Lebanon’s debt-to-GDP ratio could balloon to 180 per cent by 2023 if the government does not undertake reforms to narrow its fiscal deficit, which may reach 10 per cent of GDP amid the current geopolitical tensions, the IMF said.
Lebanon needs to start implementing reforms that address its funding needs and tackle its debt, currently at 150 per cent of GDP, which is exacerbated by political uncertainty, internal disagreements and the burden of hosting about 1 million Syrian refugees, which represent about a quarter of the population. Prime Minister Saad Al Hariri’s sudden resignation in November, which he rescinded later, plunged the country into political uncertainty.
“The funding environment has been affected by the political crisis of November 2017,” the Washington-based lender said in its article IV consultation report. “Without a significant reduction in the economy’s funding needs or an increase in deposit inflows (and given the global interest rate outlook), the Banque du Liban (central bank of Lebanon) will need to increase interest rates or use its sizable gross reserves to meet the funding needs of the economy.”
The country was able to escape the impact of the global financial crisis in 2008 because the central bank banned Lebanese banks from investing in subprime products. As interest rates globally on deposits plunged, Lebanese banks were able to attract inflows from the Lebanese diaspora, at an average of about $1bn a month, with interest rates as high as 7 to 8 per cent on the deposits in the lira or pound. However, rates have come down markedly since.
“In the past, foreign-deposit inflows have been a key source of financing for the large current account- and budget deficits. However, deposit growth has eased in recent years. Private sector deposit growth was 3.8 per cent in 2017—below the average growth in previous years,” the IMF said.
Lebanon’s economy is hurting from Syria’s seven-year war, which has curtailed an important trade and business route, and led to the influx of refugees. The country’s heavy debt burden is also a concern for investors, who are not as eager as before to invest in a country struggling to control its finances.
Lebanon plans to call on donors to provide funding to the country during the upcoming Paris conference, which is slated to take place in April.
The authorities intend to raise up to $16 billion or 32 per cent of GDP over the next 10 years through the World Bank’s Concessional Financing Facility, public-private partnerships and other facilities, the IMF said.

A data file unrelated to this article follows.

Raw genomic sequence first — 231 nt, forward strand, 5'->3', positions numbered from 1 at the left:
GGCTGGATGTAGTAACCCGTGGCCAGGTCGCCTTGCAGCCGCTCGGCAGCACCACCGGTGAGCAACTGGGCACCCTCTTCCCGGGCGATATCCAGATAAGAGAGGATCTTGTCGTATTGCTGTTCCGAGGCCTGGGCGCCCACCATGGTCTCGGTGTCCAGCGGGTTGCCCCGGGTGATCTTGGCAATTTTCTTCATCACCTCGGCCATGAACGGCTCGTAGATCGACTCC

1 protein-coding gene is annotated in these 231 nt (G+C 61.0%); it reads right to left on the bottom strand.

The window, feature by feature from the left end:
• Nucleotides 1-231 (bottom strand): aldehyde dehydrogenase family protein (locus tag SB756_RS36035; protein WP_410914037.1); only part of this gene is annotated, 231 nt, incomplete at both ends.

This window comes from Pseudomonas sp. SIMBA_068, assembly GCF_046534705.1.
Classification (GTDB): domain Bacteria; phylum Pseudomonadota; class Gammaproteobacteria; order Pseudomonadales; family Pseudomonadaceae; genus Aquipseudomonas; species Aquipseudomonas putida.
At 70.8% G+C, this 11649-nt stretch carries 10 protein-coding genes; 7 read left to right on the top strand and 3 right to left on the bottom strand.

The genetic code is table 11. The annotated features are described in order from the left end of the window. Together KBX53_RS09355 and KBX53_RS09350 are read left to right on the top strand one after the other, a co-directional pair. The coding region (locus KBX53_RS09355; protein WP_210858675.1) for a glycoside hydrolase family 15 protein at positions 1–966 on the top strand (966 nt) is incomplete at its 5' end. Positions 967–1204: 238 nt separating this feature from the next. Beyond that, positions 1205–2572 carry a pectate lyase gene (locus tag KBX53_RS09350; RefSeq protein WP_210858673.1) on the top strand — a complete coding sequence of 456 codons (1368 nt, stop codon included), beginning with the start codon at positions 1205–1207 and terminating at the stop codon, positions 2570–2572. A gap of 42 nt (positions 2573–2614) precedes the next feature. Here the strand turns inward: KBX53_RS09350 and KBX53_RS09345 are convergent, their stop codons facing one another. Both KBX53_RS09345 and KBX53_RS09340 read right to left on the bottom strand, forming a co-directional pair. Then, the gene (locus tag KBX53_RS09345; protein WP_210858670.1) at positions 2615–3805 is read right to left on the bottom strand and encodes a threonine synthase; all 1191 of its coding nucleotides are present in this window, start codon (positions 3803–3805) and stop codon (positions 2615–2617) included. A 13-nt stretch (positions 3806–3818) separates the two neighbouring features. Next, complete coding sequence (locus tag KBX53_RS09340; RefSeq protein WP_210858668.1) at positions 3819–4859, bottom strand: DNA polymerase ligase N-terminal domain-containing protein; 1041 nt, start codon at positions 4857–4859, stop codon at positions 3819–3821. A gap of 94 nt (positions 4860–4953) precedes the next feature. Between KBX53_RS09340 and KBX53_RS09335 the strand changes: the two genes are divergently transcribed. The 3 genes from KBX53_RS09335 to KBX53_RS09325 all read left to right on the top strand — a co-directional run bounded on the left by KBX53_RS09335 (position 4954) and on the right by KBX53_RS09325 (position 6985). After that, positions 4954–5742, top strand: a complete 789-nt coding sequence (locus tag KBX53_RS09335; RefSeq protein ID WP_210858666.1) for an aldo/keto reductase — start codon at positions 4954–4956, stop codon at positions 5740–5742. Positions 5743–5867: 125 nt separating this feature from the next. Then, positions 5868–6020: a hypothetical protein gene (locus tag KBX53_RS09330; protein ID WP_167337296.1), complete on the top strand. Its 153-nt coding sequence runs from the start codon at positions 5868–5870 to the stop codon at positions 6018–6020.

In January Mr Al Hariri ordered government agencies to cut 2018 budgets by 20 per cent, as part of the state’s plans to rationalise spending, excluding wages to public servants.
“The size of adjustment needed to halt the rise in public debt is still within reach, but it would require significant efforts, and would not by itself guarantee sustainability,” said the IMF. “A combination of increases in revenues and cuts in current spending amounting to about 5 per cent of GDP is needed over the medium term to stabilise public debt as a share of GDP and place it on a gradually declining path.”
The IMF, which also is projecting the current account deficit to remain at 20 per cent of GDP if no reforms are enacted, forecasts between 1 and 1.5 per cent growth for 2017 and 2018 as the three contributors to GDP – tourism, real estate and constriction – remain weak. It estimates that the fiscal deficit reached 7.3 per cent of GDP in 2017.
“Goods exports as a share of GDP continue to decline, while imports remain strong, in part due to cheap credit made available by several BdL subsidy schemes and higher oil prices,” the IMF said.
The government raised taxes and fees last year to fund salary pay increases for public sector employees, measures that further hurt the private sector.
Lebanon’s private sector business conditions continued to deteriorate in January, but at the slowest pace for nine months, according to the Blom Lebanon PMI, a key gauge of the health of the economy.